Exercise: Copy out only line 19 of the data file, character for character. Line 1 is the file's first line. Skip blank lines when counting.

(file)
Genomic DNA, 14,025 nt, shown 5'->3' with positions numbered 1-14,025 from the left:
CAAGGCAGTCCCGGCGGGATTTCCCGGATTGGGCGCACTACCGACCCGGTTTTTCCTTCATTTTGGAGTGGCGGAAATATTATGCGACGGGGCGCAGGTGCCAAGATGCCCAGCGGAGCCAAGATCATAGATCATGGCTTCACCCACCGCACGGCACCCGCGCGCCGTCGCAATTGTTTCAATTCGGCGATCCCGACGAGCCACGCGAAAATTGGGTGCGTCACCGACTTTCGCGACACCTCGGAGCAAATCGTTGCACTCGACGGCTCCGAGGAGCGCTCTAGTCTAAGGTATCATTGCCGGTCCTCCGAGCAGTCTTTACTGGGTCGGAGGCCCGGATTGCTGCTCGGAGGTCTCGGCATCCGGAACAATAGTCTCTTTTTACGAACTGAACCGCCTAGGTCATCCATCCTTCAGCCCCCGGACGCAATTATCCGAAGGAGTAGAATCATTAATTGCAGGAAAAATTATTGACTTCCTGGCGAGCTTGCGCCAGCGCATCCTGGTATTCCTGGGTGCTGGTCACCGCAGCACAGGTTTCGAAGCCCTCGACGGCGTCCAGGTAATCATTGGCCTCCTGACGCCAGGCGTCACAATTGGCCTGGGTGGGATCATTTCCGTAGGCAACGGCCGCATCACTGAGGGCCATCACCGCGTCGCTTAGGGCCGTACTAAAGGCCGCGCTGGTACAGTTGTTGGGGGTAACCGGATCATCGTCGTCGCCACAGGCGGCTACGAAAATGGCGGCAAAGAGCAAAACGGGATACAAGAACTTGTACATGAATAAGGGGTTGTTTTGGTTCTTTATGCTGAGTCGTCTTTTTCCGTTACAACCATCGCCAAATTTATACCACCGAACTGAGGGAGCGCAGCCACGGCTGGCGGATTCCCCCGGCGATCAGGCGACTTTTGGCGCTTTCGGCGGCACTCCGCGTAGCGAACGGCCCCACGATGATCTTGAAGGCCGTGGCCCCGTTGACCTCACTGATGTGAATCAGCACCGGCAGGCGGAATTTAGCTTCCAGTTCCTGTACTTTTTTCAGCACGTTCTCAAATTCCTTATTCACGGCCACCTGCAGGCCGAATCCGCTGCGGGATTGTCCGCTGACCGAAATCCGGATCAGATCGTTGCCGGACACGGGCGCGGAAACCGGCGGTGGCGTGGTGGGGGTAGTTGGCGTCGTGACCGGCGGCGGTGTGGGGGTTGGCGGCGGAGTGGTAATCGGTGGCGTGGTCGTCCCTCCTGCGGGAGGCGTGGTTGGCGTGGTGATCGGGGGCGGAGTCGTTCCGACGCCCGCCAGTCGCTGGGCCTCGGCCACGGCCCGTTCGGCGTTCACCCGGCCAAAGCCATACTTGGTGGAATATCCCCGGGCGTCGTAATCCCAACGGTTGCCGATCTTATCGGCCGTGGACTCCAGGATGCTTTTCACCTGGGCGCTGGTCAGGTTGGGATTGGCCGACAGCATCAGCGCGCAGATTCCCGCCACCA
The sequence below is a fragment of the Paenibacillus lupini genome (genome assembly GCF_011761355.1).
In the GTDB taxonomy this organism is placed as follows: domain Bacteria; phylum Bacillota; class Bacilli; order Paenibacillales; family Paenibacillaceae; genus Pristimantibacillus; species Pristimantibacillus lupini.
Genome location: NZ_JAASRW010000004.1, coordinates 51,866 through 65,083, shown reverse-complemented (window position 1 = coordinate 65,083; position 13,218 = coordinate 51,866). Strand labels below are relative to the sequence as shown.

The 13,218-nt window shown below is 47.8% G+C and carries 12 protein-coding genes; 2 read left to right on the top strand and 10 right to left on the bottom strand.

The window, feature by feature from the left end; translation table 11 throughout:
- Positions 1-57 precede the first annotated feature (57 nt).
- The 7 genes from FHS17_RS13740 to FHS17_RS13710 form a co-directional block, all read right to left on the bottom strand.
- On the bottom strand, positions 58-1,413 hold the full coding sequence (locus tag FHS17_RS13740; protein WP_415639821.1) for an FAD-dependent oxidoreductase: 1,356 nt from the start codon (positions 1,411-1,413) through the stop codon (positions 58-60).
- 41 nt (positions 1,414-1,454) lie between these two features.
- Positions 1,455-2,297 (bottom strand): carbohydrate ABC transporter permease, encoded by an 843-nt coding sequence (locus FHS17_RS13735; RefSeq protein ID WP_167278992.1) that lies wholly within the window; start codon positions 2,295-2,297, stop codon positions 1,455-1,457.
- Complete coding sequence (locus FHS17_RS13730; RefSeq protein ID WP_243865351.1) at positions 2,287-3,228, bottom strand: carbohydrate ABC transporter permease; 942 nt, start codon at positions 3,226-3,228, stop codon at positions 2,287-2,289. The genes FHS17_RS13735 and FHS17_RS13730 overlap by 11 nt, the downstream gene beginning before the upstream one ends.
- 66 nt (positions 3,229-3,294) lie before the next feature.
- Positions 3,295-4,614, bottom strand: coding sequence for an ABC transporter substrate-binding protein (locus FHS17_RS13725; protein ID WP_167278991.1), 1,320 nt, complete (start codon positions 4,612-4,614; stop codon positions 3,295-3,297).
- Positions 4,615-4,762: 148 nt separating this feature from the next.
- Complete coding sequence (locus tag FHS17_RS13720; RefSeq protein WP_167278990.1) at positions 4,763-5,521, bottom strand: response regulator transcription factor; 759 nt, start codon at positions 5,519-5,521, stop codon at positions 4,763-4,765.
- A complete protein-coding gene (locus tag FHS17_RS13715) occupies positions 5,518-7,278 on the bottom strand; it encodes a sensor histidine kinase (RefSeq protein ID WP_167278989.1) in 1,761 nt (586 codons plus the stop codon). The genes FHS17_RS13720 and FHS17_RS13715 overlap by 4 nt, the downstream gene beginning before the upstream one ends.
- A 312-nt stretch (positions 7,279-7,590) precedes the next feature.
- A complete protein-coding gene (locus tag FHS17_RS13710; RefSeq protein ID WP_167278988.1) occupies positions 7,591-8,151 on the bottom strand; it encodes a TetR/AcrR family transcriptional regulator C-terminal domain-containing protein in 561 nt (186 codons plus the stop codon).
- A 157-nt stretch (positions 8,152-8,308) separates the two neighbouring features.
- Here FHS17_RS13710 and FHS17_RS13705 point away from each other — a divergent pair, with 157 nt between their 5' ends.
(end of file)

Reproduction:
- A 312-nt stretch (positions 7,279-7,590) precedes the next feature.